12. Posted by james

    futurist, you are wrong SF Planning has been reducing the number of required parking in the SOMA area. Only districts that are primary RH1 and RH2 are there a requirement to provide 1:1 parking.

  13. Posted by futurist

    Hmmm. @ james: not sure where I said that SF Planning has been “reducing parking ratios in SOMA”..because, no, I did not.

  14. Posted by Dan

    Perhaps there should be a market for parking rights, like air rights. In a 1:2 parking:units district, a building could choose to build no parking, and sell rights to build the spaces to another building that builds 1:1 parking.

  15. Posted by futurist

    @ james: got it now. You should have put a PERIOD after your word “wrong”.
    That would have completely changed the clarity and intent of your statement.
    And I also said “most” in my statement.
    And I also said that perhaps a 1:2 ratio could work here.
    Just to be clear.

  16. Posted by formidable doer of the nasty

    It’s about time we turn SOMA into a real SF neighborhood. Which means every block has to have cars circling around looking for street parking at all hours. And it’s always extra fun on one-way streets.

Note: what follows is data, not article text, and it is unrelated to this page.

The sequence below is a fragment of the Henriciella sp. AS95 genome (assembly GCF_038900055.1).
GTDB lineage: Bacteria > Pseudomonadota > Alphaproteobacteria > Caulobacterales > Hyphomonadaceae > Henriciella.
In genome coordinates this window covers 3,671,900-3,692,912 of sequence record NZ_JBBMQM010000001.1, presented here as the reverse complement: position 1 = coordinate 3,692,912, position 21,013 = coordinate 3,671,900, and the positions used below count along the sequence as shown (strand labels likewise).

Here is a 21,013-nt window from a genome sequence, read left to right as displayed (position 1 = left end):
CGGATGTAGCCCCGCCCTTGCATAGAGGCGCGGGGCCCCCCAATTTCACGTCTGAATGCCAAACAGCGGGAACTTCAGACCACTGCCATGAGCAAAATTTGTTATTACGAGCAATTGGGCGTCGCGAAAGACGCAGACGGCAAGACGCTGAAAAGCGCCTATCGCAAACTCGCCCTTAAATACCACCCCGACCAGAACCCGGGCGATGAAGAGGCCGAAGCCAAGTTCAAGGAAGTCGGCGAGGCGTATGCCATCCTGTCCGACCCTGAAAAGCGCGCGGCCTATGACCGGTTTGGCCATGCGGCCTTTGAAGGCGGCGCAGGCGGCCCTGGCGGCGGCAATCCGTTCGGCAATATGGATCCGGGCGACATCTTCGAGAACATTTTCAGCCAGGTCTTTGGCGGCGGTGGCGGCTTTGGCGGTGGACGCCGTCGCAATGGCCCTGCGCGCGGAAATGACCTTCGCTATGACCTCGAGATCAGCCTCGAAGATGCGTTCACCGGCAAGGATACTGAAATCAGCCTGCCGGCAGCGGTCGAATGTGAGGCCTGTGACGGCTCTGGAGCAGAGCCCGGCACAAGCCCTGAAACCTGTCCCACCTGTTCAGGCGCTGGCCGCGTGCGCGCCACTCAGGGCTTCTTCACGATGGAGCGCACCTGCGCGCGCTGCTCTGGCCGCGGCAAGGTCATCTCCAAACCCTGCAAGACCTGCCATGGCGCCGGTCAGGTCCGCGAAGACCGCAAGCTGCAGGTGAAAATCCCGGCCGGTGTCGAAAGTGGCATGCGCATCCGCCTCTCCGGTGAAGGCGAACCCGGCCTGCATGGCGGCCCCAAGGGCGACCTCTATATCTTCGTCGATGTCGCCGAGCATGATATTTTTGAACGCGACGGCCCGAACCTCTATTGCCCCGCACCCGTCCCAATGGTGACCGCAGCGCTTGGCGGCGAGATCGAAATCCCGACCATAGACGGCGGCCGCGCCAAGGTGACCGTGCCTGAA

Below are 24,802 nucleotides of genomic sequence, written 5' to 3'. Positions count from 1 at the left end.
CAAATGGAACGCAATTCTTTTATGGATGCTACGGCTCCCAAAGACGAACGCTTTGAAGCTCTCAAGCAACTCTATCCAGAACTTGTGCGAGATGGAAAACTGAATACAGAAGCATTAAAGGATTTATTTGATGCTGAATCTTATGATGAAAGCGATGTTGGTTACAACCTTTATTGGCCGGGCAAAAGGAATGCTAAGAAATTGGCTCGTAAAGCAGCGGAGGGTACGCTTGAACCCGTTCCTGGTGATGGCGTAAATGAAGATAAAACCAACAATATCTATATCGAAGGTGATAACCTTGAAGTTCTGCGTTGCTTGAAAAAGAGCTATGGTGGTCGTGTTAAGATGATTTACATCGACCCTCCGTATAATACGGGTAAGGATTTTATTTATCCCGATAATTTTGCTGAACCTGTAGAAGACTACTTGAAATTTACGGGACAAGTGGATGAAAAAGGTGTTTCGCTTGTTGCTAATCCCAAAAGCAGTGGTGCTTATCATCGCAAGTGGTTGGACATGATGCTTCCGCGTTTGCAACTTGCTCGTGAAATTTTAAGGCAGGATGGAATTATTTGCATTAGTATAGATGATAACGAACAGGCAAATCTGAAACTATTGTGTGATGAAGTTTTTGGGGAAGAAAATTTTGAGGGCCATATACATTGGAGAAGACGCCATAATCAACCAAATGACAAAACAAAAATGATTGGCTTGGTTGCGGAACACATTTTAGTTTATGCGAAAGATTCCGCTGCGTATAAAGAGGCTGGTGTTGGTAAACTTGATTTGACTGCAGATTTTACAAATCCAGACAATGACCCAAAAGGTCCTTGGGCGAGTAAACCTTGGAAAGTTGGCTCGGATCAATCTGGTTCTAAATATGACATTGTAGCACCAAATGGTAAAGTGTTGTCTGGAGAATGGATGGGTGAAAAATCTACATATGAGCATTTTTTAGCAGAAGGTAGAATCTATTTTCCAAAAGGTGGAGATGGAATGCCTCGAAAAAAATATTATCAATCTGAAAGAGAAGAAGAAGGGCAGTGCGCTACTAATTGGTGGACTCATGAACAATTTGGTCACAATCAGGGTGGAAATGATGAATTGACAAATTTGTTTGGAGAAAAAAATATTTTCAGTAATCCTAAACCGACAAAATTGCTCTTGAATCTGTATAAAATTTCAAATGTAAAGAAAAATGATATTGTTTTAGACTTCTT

Btw, if I’m not mistaken this proposed buildings has (OMG) right angles! Surely Brahma will be here any minute complaining about the Soviet-style architecture…

  17. Posted by Mark

    Can’t we turn it into a funky warehouse-style cougar pad like Melissa had on thirtysomething? Okay, I just dated myself and revealed my questionable TV viewing taste.
    Seriously, not all new construction needs dedicated parking. Some people, oddly enough, prefer transit, bikes or zipcars. Personally, I prefer to drive because transit in SF offers very little incentive to ditch my wheels. Then again, I live out in parkside where I have plenty of parking options and few realistic transit options. If I chose to live on 9th St. perhaps I would reconsider having a car since I’d be walking distance to work, close to BART, etc.